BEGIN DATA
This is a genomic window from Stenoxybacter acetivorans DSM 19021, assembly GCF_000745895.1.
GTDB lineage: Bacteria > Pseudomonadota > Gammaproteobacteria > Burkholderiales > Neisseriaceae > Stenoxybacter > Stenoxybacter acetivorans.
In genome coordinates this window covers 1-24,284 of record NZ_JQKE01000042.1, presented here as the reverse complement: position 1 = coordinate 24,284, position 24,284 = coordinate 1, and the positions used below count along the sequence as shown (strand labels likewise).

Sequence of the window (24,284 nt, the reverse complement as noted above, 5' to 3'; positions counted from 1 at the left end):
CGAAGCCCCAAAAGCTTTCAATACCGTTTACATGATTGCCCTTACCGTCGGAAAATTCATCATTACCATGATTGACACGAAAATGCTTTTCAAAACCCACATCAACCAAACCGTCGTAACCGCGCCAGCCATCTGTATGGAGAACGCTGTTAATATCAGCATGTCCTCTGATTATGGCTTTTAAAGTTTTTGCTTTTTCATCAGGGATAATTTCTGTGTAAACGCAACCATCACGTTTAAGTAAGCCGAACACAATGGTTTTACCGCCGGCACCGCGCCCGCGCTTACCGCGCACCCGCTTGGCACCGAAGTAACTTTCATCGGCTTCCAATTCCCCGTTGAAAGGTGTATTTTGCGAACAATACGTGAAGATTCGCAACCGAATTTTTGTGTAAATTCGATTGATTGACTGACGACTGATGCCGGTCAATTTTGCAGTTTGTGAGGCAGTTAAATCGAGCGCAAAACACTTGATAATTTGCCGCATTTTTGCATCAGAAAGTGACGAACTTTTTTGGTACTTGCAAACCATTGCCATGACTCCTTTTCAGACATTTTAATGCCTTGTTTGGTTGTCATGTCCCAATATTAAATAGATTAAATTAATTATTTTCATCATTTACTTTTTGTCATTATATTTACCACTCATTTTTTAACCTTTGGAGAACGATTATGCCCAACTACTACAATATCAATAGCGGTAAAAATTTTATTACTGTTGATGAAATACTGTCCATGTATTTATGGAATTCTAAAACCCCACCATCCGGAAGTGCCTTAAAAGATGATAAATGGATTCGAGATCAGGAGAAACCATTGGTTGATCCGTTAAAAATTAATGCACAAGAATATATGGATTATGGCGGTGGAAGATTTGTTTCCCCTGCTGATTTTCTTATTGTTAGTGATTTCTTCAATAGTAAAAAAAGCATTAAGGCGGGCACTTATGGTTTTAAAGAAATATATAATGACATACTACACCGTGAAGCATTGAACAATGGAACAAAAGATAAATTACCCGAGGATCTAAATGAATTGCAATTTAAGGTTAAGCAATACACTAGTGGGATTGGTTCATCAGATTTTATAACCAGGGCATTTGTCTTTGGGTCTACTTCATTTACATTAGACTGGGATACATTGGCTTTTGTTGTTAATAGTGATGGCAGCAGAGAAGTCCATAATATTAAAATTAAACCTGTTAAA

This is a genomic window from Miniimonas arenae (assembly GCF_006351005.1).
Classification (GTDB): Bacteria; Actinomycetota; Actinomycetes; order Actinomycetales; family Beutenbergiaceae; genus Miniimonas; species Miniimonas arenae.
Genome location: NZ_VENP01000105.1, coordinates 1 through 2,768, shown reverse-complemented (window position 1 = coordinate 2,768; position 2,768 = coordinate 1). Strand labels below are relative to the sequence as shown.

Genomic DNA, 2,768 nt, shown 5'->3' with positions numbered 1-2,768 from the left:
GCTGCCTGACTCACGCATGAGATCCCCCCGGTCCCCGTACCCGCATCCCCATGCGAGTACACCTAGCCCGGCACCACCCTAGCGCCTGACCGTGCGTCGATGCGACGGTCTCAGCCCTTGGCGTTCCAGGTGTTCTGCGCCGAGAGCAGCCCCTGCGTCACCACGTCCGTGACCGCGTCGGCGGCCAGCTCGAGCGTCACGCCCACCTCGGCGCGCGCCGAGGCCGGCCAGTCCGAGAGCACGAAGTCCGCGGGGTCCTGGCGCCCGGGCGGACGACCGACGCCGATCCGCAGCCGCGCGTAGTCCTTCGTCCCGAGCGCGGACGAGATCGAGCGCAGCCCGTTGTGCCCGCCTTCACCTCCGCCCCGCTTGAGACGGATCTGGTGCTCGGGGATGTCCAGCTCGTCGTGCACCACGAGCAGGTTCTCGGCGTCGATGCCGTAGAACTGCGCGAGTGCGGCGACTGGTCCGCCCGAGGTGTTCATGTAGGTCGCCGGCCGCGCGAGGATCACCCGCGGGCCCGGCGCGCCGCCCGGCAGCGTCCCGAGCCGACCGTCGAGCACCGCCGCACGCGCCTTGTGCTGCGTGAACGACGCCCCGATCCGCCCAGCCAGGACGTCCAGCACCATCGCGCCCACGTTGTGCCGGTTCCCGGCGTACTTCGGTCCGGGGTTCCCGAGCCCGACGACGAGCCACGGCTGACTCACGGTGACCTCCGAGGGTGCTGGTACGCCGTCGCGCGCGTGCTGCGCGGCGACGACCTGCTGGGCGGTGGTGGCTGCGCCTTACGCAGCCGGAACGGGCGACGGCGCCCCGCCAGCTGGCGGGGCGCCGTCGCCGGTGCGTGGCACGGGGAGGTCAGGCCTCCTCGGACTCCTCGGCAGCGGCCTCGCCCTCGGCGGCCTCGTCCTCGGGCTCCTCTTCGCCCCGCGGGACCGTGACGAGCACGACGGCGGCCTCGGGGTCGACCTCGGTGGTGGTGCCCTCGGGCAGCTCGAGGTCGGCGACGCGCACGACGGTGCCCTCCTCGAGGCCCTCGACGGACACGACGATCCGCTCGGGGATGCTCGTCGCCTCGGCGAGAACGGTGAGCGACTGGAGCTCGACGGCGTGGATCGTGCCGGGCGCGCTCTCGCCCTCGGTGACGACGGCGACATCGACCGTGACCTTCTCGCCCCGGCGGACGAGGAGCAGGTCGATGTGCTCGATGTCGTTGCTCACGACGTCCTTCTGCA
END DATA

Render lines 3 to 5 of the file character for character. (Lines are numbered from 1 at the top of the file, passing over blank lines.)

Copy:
In genome coordinates this window covers 1-24,284 of record NZ_JQKE01000042.1, presented here as the reverse complement: position 1 = coordinate 24,284, position 24,284 = coordinate 1, and the positions used below count along the sequence as shown (strand labels likewise).

Sequence of the window (24,284 nt, the reverse complement as noted above, 5' to 3'; positions counted from 1 at the left end):
CGAAGCCCCAAAAGCTTTCAATACCGTTTACATGATTGCCCTTACCGTCGGAAAATTCATCATTACCATGATTGACACGAAAATGCTTTTCAAAACCCACATCAACCAAACCGTCGTAACCGCGCCAGCCATCTGTATGGAGAACGCTGTTAATATCAGCATGTCCTCTGATTATGGCTTTTAAAGTTTTTGCTTTTTCATCAGGGATAATTTCTGTGTAAACGCAACCATCACGTTTAAGTAAGCCGAACACAATGGTTTTACCGCCGGCACCGCGCCCGCGCTTACCGCGCACCCGCTTGGCACCGAAGTAACTTTCATCGGCTTCCAATTCCCCGTTGAAAGGTGTATTTTGCGAACAATACGTGAAGATTCGCAACCGAATTTTTGTGTAAATTCGATTGATTGACTGACGACTGATGCCGGTCAATTTTGCAGTTTGTGAGGCAGTTAAATCGAGCGCAAAACACTTGATAATTTGCCGCATTTTTGCATCAGAAAGTGACGAACTTTTTTGGTACTTGCAAACCATTGCCATGACTCCTTTTCAGACATTTTAATGCCTTGTTTGGTTGTCATGTCCCAATATTAAATAGATTAAATTAATTATTTTCATCATTTACTTTTTGTCATTATATTTACCACTCATTTTTTAACCTTTGGAGAACGATTATGCCCAACTACTACAATATCAATAGCGGTAAAAATTTTATTACTGTTGATGAAATACTGTCCATGTATTTATGGAATTCTAAAACCCCACCATCCGGAAGTGCCTTAAAAGATGATAAATGGATTCGAGATCAGGAGAAACCATTGGTTGATCCGTTAAAAATTAATGCACAAGAATATATGGATTATGGCGGTGGAAGATTTGTTTCCCCTGCTGATTTTCTTATTGTTAGTGATTTCTTCAATAGTAAAAAAAGCATTAAGGCGGGCACTTATGGTTTTAAAGAAATATATAATGACATACTACACCGTGAAGCATTGAACAATGGAACAAAAGATAAATTACCCGAGGATCTAAATGAATTGCAATTTAAGGTTAAGCAATACACTAGTGGGATTGGTTCATCAGATTTTATAACCAGGGCATTTGTCTTTGGGTCTACTTCATTTACATTAGACTGGGATACATTGGCTTTTGTTGTTAATAGTGATGGCAGCAGAGAAGTCCATAATATTAAAATTAAACCTGTTAAA